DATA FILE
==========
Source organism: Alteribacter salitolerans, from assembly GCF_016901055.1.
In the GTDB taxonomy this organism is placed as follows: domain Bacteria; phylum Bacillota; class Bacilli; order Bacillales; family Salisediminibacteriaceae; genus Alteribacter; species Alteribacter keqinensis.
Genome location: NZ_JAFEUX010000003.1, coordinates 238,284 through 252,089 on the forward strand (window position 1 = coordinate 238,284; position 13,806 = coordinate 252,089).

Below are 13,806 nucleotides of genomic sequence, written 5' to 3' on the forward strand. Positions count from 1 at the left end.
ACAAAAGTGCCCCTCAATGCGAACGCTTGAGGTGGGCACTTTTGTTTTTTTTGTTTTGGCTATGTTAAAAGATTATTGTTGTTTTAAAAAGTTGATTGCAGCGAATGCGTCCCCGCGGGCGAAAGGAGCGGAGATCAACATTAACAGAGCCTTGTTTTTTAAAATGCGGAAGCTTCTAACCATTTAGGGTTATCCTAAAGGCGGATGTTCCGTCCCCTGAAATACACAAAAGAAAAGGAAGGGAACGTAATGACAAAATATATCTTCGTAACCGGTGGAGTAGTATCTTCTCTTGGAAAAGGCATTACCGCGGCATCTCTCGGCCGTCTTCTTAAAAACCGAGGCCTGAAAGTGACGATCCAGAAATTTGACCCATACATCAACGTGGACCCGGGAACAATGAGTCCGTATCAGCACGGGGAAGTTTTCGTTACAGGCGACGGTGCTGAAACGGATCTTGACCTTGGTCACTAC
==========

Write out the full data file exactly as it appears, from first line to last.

Source organism: Alteribacter salitolerans, from assembly GCF_016901055.1.
In the GTDB taxonomy this organism is placed as follows: domain Bacteria; phylum Bacillota; class Bacilli; order Bacillales; family Salisediminibacteriaceae; genus Alteribacter; species Alteribacter keqinensis.
Genome location: NZ_JAFEUX010000003.1, coordinates 238,284 through 252,089 on the forward strand (window position 1 = coordinate 238,284; position 13,806 = coordinate 252,089).

Below are 13,806 nucleotides of genomic sequence, written 5' to 3' on the forward strand. Positions count from 1 at the left end.
ACAAAAGTGCCCCTCAATGCGAACGCTTGAGGTGGGCACTTTTGTTTTTTTTGTTTTGGCTATGTTAAAAGATTATTGTTGTTTTAAAAAGTTGATTGCAGCGAATGCGTCCCCGCGGGCGAAAGGAGCGGAGATCAACATTAACAGAGCCTTGTTTTTTAAAATGCGGAAGCTTCTAACCATTTAGGGTTATCCTAAAGGCGGATGTTCCGTCCCCTGAAATACACAAAAGAAAAGGAAGGGAACGTAATGACAAAATATATCTTCGTAACCGGTGGAGTAGTATCTTCTCTTGGAAAAGGCATTACCGCGGCATCTCTCGGCCGTCTTCTTAAAAACCGAGGCCTGAAAGTGACGATCCAGAAATTTGACCCATACATCAACGTGGACCCGGGAACAATGAGTCCGTATCAGCACGGGGAAGTTTTCGTTACAGGCGACGGTGCTGAAACGGATCTTGACCTTGGTCACTAC